5- MaxiMuM (Doi, Yoshino, Shimizu, Kotoka) vs. Jimmyz (Saito, Horiguchi, Kagetora, Kanda)
Another mighty fine tag match on a show with plenty of them. Korakuen was extremely hyped to see MaxiMuM for the first time, and that enthusiasm really infected the whole match. What a lovely infection to have. Both units seem reinvigorated by this rivalry, and I particularly enjoyed Kotoka’s performance in this. In VerserK he was kind of a joke and a whipping boy in a faction that already had a joke and a whipping boy in Mondai Ryu. He’s still very much the least prestigious wrestler in VerserK, but there’s a dignity about him now, even as the Jimmyz beat the heck out of him in this match. Jimmyz, for their part, looked very good in a slightly more heelish role and controlled the match in a largely engaging, enjoyable fashion. You couldn’t call this a Match of the Year candidate or anything, but it was one of the strongest examples of those lovely undercard multiman tags Dragon Gate do. Kagetora picked up the win for the Jimmyz by annihilating Kotoka with his silky smooth striking and them dumping him with Gurumakakari at 11:00! *** 3/4.

Post match, Ryo Saito cut a pretty scathing promo on MaxiMuM. He called this result inevitable, and asked what exactly what ‘maximum’ about MaxiMuM? A farce of a unit, consisting of DoiYoshi and a trio of babies? Horiguchi chipped in to remind people that while the Jimmyz might have a light hearted image, they can still be fearsome when they want to be. Doi and Yoshino were as popular as ever, but Shimizu, Ben-K and Kotoka are nothing but TRASH, and needed to be taught a harsh lesson about the reality of Dragon Gate. Jesus. Wish they’d told us how they really felt.

6- King of Gate Block A: YAMATO vs. Eita
Ehhh. This was not my cup of tea. It started out promisingly enough with Eita borrowing his stablemate Yamamura’s strategy and going right for YAMATO from the bell, but it soon descended into dull leg submissions, and stayed there for far too much of the match. It just took way too long to get going, and as such I struggled to care by the time it did. Even worse was that all of YAMATO’s leg and ankle work went absolutely nowhere and didn’t play into the finishing stretch at all, so it was a waste of time in every aspect! The finishing stretch, as it often does in Dragon Gate, redeemed the bout slightly, with some decent, reasonably dramatic near falls. Eita eating a ton of high impact stuff from YAMATO and kicking out at two after the resulting pinfalls was a particularly dramatic stretch of wrestling. But, yeah, too little, too late. YAMATO dumped Eita with the Galleria at 18:19 for the win. * 1/2.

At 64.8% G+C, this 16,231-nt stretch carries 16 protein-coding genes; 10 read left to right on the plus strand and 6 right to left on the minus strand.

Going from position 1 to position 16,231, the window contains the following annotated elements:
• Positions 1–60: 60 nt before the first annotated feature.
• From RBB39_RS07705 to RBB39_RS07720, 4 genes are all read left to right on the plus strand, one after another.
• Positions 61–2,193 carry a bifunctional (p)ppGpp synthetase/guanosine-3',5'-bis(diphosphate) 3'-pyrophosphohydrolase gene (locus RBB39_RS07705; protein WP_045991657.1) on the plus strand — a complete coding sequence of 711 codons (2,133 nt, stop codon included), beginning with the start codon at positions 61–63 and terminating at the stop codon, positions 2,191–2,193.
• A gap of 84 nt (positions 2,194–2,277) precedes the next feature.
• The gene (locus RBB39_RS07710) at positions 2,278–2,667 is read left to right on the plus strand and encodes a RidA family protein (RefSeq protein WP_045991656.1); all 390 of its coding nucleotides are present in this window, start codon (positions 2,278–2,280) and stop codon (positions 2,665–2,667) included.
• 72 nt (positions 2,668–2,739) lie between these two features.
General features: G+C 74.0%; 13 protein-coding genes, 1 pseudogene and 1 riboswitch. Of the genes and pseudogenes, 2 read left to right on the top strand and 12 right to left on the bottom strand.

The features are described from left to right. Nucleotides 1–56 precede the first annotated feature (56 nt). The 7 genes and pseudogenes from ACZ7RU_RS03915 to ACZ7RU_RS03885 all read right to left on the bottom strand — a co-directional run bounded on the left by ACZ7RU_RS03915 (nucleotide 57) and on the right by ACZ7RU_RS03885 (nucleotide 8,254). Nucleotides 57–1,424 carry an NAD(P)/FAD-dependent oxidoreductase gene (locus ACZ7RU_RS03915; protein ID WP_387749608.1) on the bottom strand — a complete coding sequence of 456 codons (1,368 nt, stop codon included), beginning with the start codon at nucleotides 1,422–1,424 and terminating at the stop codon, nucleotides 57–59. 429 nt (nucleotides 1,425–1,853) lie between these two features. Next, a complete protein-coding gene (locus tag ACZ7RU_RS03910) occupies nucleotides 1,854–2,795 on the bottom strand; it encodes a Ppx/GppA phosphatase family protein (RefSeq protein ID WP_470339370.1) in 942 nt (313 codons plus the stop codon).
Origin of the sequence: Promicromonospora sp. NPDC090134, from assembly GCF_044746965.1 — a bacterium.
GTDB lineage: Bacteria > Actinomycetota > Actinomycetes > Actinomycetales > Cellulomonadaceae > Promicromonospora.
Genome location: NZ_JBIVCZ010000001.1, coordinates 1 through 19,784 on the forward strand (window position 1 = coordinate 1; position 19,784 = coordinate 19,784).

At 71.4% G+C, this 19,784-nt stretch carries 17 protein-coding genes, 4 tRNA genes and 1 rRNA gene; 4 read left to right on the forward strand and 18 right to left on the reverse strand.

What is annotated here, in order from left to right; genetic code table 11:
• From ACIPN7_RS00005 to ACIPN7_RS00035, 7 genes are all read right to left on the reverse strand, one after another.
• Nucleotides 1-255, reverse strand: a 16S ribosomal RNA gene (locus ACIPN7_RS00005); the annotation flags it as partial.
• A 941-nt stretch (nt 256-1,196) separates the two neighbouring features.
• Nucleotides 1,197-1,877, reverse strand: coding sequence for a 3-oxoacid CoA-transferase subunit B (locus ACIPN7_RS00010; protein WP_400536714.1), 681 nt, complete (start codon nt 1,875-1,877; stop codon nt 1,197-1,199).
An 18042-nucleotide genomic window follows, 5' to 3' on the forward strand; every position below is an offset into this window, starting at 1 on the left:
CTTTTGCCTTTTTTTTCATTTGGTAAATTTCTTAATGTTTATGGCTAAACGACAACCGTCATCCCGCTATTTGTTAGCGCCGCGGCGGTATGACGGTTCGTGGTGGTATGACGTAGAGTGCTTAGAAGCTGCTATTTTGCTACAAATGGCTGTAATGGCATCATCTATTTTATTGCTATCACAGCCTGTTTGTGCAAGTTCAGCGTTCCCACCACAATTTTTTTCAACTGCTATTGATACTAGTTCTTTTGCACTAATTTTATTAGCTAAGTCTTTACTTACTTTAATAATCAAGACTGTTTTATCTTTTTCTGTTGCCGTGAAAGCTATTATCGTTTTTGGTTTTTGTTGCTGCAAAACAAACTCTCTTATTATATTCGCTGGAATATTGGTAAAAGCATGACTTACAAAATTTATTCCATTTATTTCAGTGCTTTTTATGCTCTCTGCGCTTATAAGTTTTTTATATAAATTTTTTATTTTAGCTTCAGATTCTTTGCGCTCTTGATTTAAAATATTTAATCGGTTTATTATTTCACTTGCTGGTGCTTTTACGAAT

7- King of Gate Block D: Masaaki Mochizuki vs. Shingo Takagi
The main problem this match had was that its opening few moments were its best. Three out of four King of Gate matches this evening have begun with people attacking right from the bell, but it still felt thrilling and spontaneous when Mochizuki sent Shingo tumbling off the apron with a flying enzuiguri before he could even step foot in the ring. The match that followed that was still rather good, but a start like that one made me want a furious ten minute sprint where your lovely grumpy Uncle Mochizuki stands right the fuck up to that disrespectful punk Shingo, not a sort of standard main event with Mochi fighting tenaciously from underneath and Shingo controls with his power moves. The latter match is good, but it’s not on the level of the former. But still, like I say, this was a good to very good main event, and I loved the ending with Mochizuki catching Shingo off guard with a flash roll up, picking up the win at 13:46. *** 1/2.

Post match, Mochizuki mocked Takagi for losing to a near 50 year old bastard. He took the chance to address Takagi’s stable mate El Lindaman, who had tried to interfere at one point in the match. He reminded Lindaman that he was in the same group as Mochizuki, and would be suffering as a result later in the tournament. Mochi mused about how, in a rapidly changing Dragon Gate with new stables forming and exciting young wrestlers coming through, Mochi and his old pal Don Fujii are still there, both in their late 40s, not getting as many chances as they once did… but King of Gate is the tournament where dreams come true, and he won’t ever stop dreaming of the Dream Gate championship and becoming number one again. Then Mochizuki and Fujii do a little celebratory dance in the undisputed highlight of the show/year, a moment I would definitely GIF if I knew how to GIF things and upload them to 411.

The final score: review Good
The 411
Despite not having any stone cold classics, this was a really fun opening night for the King of Gate tournament, highlighted by a terrific shock victory for the ultra deserving Takehiro Yamamura that we'll hopefully look back on in years to come. Aside from YAMATO vs. Eita there was nothing on the card that really dragged, Korakuen Hall was as excited as always, and this was just a good time. Hopefully the rest of the tournament continues along these lines.